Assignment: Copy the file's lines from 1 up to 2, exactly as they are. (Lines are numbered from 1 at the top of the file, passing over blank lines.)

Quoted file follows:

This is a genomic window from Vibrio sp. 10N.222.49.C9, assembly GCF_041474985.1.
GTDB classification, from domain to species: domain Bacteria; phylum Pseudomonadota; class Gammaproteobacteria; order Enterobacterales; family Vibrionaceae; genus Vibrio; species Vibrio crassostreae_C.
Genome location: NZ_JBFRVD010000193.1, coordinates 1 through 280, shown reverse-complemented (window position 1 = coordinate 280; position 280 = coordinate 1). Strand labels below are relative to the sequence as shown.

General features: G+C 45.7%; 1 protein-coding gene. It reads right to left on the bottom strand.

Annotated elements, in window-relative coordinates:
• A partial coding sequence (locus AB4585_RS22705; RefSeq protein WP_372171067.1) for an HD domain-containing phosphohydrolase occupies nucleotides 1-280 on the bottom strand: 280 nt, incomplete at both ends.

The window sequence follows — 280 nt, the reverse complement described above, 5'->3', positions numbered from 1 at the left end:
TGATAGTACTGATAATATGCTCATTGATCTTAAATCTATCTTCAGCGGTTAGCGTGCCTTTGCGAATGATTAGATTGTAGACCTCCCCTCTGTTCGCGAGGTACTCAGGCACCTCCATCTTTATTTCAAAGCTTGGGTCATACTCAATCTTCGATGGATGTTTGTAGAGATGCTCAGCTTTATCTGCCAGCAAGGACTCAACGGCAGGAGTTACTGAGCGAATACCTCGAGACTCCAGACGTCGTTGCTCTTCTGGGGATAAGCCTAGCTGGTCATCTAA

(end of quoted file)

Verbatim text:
This is a genomic window from Vibrio sp. 10N.222.49.C9, assembly GCF_041474985.1.
GTDB classification, from domain to species: domain Bacteria; phylum Pseudomonadota; class Gammaproteobacteria; order Enterobacterales; family Vibrionaceae; genus Vibrio; species Vibrio crassostreae_C.